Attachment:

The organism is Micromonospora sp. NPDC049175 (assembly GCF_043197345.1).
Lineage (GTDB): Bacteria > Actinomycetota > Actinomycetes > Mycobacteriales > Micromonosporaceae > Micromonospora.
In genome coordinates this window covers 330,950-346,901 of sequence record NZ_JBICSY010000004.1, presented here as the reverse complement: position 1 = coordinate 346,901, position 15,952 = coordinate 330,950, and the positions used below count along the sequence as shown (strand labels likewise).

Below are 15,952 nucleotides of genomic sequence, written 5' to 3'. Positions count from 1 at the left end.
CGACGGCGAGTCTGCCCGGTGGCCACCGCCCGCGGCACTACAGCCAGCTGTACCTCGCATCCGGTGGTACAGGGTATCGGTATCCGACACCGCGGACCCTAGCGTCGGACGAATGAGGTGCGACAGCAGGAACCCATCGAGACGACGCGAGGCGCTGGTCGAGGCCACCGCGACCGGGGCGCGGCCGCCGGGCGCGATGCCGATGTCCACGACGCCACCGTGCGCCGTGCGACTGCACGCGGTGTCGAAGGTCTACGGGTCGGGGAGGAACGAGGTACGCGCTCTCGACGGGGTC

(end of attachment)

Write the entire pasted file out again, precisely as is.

The organism is Micromonospora sp. NPDC049175 (assembly GCF_043197345.1).
Lineage (GTDB): Bacteria > Actinomycetota > Actinomycetes > Mycobacteriales > Micromonosporaceae > Micromonospora.
In genome coordinates this window covers 330,950-346,901 of sequence record NZ_JBICSY010000004.1, presented here as the reverse complement: position 1 = coordinate 346,901, position 15,952 = coordinate 330,950, and the positions used below count along the sequence as shown (strand labels likewise).

Below are 15,952 nucleotides of genomic sequence, written 5' to 3'. Positions count from 1 at the left end.
CGACGGCGAGTCTGCCCGGTGGCCACCGCCCGCGGCACTACAGCCAGCTGTACCTCGCATCCGGTGGTACAGGGTATCGGTATCCGACACCGCGGACCCTAGCGTCGGACGAATGAGGTGCGACAGCAGGAACCCATCGAGACGACGCGAGGCGCTGGTCGAGGCCACCGCGACCGGGGCGCGGCCGCCGGGCGCGATGCCGATGTCCACGACGCCACCGTGCGCCGTGCGACTGCACGCGGTGTCGAAGGTCTACGGGTCGGGGAGGAACGAGGTACGCGCTCTCGACGGGGTC